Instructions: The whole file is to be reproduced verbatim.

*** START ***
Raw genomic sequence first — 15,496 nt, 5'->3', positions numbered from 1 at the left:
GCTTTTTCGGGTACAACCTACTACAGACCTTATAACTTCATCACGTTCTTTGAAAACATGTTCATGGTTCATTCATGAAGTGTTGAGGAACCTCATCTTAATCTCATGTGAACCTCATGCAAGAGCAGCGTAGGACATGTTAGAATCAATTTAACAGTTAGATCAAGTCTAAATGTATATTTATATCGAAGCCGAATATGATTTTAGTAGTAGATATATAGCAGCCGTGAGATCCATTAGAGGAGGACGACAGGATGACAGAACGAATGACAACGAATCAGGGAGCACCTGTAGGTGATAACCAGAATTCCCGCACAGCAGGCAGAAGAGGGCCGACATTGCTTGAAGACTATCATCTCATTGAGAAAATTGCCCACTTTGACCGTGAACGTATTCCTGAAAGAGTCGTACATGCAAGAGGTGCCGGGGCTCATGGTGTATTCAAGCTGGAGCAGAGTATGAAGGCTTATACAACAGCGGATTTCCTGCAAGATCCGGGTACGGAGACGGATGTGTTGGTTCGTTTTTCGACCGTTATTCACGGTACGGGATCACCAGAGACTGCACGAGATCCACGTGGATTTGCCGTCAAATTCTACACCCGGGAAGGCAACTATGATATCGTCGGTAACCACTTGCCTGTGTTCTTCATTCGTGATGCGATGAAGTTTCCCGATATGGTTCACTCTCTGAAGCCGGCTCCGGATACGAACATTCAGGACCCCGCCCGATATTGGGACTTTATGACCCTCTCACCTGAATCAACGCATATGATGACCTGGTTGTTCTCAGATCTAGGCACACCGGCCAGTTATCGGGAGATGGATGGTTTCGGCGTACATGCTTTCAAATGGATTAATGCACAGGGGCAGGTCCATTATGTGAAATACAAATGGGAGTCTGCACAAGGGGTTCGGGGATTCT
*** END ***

Raw genomic sequence first — 15,496 nt, 5'->3', positions numbered from 1 at the left:
GCTTTTTCGGGTACAACCTACTACAGACCTTATAACTTCATCACGTTCTTTGAAAACATGTTCATGGTTCATTCATGAAGTGTTGAGGAACCTCATCTTAATCTCATGTGAACCTCATGCAAGAGCAGCGTAGGACATGTTAGAATCAATTTAACAGTTAGATCAAGTCTAAATGTATATTTATATCGAAGCCGAATATGATTTTAGTAGTAGATATATAGCAGCCGTGAGATCCATTAGAGGAGGACGACAGGATGACAGAACGAATGACAACGAATCAGGGAGCACCTGTAGGTGATAACCAGAATTCCCGCACAGCAGGCAGAAGAGGGCCGACATTGCTTGAAGACTATCATCTCATTGAGAAAATTGCCCACTTTGACCGTGAACGTATTCCTGAAAGAGTCGTACATGCAAGAGGTGCCGGGGCTCATGGTGTATTCAAGCTGGAGCAGAGTATGAAGGCTTATACAACAGCGGATTTCCTGCAAGATCCGGGTACGGAGACGGATGTGTTGGTTCGTTTTTCGACCGTTATTCACGGTACGGGATCACCAGAGACTGCACGAGATCCACGTGGATTTGCCGTCAAATTCTACACCCGGGAAGGCAACTATGATATCGTCGGTAACCACTTGCCTGTGTTCTTCATTCGTGATGCGATGAAGTTTCCCGATATGGTTCACTCTCTGAAGCCGGCTCCGGATACGAACATTCAGGACCCCGCCCGATATTGGGACTTTATGACCCTCTCACCTGAATCAACGCATATGATGACCTGGTTGTTCTCAGATCTAGGCACACCGGCCAGTTATCGGGAGATGGATGGTTTCGGCGTACATGCTTTCAAATGGATTAATGCACAGGGGCAGGTCCATTATGTGAAATACAAATGGGAGTCTGCACAAGGGGTTCGGGGATTCT